ATA finds flaws in FMCSA study supporting HoS restart provision

ARLINGTON, Va. — The American Trucking Associations (ATA) says an FMCSA study that supports its current hours-of-service restart provision, is flawed.

“We appreciate FMCSA releasing the results of its restart field study,” said Dave Osiecki, ATA executive vice-president and chief of national advocacy. “However, in many respects this short report is lacking critical analyses on several important issues.”

As the report indicates, this new research found that drivers with fewer nighttime rest periods may have incrementally slower reaction times, for example, as short as one-third of one second and a modest increase in lane deviations. FMCSA is cautious, though, in suggesting how important these findings are regarding the rule’s efficacy.

The ATA claims the report failed to evaluate the safety effects or efficacy of the once-per-week restart restriction, commonly called the 168-hour rule. Similarly, the study did not address the real-world safety implications of putting more trucks on the road during daytime hours, a time when more passenger vehicles are also on the road, ATA contends.

“The study acknowledges that the two or more night restart periods result in more trucks on the road during the day, but it does not address the corresponding safety or congestion impacts,” Osiecki said.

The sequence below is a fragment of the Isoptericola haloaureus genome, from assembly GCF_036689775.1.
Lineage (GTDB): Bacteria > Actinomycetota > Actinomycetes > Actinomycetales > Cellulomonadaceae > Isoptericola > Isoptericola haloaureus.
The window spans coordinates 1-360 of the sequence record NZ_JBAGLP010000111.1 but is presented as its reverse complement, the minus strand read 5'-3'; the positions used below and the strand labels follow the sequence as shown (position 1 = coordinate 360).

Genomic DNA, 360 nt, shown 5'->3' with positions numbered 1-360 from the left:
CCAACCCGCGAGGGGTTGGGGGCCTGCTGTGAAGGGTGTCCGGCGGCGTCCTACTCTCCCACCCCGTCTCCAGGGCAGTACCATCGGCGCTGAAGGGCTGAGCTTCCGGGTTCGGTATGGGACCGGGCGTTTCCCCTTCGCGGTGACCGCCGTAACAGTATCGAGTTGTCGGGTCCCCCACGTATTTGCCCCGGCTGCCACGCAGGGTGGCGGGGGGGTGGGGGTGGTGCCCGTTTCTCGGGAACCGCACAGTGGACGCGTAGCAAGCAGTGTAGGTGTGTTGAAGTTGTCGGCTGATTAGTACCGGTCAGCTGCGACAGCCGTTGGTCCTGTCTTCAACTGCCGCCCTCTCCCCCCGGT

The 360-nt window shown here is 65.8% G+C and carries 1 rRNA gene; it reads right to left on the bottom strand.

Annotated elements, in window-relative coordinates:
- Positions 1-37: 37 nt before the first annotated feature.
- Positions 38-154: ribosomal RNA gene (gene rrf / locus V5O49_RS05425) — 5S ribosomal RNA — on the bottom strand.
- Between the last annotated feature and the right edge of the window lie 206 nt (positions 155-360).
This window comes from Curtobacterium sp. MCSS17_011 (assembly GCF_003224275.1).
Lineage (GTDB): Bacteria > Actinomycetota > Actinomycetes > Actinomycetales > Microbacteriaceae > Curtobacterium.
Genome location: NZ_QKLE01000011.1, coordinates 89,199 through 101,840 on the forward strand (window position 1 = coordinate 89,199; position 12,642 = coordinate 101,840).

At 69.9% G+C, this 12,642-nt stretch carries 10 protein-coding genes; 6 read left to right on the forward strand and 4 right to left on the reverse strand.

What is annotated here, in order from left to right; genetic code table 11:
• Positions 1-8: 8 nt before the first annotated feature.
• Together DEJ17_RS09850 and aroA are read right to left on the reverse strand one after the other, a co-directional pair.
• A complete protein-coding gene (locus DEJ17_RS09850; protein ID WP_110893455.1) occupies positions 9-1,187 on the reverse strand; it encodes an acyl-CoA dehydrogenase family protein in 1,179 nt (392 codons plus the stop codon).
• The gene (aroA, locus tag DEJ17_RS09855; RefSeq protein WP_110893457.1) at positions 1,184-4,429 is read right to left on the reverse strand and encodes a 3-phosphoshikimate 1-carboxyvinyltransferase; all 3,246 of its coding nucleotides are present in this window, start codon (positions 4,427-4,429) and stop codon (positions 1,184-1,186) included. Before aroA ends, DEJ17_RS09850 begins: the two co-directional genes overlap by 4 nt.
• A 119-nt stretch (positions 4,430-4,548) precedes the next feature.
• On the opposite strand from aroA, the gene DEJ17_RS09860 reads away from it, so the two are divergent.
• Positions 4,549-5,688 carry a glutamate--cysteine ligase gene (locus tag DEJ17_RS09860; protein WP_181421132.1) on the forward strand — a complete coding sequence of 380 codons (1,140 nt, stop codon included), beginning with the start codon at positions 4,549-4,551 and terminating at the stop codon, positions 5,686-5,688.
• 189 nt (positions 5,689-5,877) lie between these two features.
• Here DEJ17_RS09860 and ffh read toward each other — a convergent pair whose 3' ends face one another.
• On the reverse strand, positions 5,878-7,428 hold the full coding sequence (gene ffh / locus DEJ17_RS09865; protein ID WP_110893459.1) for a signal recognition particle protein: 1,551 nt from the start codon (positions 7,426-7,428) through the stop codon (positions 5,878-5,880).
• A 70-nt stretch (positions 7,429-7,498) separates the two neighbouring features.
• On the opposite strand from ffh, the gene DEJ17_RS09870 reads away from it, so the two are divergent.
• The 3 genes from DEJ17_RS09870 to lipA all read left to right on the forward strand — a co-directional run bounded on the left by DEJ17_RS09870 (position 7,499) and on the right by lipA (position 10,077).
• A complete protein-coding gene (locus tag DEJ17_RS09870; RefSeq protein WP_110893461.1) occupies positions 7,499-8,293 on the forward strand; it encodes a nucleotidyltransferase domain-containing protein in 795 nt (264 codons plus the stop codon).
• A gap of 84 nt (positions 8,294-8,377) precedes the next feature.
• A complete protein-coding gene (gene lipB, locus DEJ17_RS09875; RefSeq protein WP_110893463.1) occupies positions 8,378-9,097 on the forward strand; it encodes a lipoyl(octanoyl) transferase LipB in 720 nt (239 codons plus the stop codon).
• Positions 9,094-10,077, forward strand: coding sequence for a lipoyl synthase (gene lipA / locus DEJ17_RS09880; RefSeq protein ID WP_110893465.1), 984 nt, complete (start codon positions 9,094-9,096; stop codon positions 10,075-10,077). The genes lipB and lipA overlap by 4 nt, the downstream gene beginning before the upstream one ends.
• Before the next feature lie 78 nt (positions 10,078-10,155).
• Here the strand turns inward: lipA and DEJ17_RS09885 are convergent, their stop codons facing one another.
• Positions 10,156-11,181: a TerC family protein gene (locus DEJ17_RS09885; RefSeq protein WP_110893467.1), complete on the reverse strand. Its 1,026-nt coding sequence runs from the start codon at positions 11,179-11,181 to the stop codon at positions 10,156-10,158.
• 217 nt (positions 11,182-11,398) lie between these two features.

The ATA also argues the study does nothing to evaluate health benefits of the restart changes which were used to justify the rule change.

“While the study includes some findings favorable to certain portions of the new restart rule, the incomplete nature of the analysis and the lack of justification for the once-weekly use restriction is consistent with the flawed analyses that led the agency to make these changes in the first place,” Osiecki said.

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  • The Canadian HOS rules are much more flexible in comparison to the US rules.
    They allows the drivers to take a short ‘top-up’ recharge rest and it does not close
    your on duty window. I find myself working in a fatigued state when “forced” to
    Drive by the clock with no allowance for extending the window in a given schedule.

  • I wrote a short article in the new magazine “The Face”. The main point was companies wasting money on re-training their drivers every time the USA changes the rules. The second and most important part, the drivers are away from their families attending training due to the new USA rules. Canada has not changed their HOS since Jan 2007. This gives every one lots of time to educate and be educated on HOS. Wish the USA would get their stuff together…